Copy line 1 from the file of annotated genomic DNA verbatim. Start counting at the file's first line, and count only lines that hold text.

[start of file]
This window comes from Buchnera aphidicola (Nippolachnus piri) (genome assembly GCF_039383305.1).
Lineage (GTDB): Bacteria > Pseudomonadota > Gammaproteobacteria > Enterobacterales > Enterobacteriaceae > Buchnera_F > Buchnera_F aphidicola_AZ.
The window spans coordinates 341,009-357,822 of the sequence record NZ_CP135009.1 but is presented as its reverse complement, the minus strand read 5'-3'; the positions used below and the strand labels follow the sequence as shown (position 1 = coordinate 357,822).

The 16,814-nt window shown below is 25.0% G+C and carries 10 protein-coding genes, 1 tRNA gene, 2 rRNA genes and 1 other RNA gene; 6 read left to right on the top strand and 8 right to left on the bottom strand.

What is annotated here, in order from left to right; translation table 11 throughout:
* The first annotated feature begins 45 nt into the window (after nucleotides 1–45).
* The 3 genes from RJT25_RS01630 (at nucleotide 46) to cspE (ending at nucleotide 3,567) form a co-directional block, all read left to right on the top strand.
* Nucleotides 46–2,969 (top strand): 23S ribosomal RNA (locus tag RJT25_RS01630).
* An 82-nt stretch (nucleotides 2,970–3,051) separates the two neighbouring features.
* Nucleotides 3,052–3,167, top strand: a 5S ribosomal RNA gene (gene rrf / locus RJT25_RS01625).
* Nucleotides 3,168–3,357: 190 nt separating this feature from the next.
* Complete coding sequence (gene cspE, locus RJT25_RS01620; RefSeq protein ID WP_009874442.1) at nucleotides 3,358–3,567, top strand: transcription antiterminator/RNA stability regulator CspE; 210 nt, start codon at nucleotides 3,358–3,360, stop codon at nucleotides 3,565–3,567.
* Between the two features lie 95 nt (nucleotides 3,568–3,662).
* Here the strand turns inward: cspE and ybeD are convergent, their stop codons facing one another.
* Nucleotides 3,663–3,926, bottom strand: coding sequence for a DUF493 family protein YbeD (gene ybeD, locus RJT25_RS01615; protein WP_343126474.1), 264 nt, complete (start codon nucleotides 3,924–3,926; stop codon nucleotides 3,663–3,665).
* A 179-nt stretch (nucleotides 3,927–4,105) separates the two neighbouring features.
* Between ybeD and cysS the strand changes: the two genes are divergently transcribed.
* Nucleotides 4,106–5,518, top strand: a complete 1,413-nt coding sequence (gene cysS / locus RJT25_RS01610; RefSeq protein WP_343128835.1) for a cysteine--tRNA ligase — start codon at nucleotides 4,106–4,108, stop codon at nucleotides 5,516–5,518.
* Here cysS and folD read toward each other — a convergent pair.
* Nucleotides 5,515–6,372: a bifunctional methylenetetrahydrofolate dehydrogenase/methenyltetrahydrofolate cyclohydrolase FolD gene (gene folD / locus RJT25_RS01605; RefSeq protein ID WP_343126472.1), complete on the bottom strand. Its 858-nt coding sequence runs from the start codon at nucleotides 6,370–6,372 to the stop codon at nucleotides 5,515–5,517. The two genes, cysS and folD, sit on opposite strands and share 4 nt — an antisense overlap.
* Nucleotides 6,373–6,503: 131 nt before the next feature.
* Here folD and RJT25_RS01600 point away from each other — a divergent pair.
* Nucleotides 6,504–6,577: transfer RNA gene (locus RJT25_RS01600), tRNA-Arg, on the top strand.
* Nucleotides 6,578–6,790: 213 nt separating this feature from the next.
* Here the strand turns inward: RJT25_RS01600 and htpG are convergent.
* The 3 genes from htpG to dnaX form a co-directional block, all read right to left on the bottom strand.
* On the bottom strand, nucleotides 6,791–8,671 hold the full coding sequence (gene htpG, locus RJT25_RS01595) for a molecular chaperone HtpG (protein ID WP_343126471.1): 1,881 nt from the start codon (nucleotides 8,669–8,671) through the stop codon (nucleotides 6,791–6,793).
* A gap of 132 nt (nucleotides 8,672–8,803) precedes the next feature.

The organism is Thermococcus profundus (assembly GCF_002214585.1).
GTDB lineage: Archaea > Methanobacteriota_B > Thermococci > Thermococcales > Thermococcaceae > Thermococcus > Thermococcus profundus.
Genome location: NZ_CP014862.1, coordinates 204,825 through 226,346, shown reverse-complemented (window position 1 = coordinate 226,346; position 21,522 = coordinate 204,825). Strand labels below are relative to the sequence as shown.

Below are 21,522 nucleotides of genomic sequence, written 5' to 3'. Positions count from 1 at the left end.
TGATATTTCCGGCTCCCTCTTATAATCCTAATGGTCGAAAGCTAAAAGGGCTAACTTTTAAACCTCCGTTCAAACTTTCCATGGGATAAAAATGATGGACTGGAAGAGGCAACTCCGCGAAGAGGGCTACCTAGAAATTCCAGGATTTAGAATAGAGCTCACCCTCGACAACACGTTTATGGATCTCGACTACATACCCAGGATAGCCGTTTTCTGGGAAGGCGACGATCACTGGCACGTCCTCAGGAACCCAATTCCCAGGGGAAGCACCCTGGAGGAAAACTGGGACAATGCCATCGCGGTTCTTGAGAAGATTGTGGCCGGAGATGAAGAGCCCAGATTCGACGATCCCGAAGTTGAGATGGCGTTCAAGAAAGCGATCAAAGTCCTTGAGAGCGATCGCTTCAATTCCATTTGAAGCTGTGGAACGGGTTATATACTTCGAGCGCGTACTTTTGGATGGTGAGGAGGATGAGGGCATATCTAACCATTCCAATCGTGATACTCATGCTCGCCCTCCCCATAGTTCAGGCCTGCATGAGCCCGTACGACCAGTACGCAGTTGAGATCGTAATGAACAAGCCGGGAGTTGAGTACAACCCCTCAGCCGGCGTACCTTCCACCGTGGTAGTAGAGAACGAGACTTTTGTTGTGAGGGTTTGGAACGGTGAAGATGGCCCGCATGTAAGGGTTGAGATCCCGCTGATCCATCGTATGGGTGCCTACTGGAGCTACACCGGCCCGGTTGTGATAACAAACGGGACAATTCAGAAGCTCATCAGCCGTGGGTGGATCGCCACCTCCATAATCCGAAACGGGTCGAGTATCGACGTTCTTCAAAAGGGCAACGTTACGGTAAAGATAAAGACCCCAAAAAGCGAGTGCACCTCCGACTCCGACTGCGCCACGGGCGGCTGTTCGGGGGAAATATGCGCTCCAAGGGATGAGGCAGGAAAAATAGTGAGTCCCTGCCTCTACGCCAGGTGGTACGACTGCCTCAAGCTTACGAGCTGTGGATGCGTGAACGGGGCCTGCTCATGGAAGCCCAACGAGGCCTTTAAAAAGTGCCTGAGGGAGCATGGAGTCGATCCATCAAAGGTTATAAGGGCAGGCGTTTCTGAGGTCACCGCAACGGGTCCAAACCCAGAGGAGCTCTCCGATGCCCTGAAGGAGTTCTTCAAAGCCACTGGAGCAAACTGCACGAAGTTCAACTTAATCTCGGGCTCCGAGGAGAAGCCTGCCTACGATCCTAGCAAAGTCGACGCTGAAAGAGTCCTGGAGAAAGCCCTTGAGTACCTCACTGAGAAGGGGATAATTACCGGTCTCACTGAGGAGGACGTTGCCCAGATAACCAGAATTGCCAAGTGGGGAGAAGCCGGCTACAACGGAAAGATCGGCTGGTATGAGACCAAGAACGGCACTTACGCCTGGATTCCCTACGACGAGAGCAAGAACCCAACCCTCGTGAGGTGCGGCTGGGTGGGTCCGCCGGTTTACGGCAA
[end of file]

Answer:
This window comes from Buchnera aphidicola (Nippolachnus piri) (genome assembly GCF_039383305.1).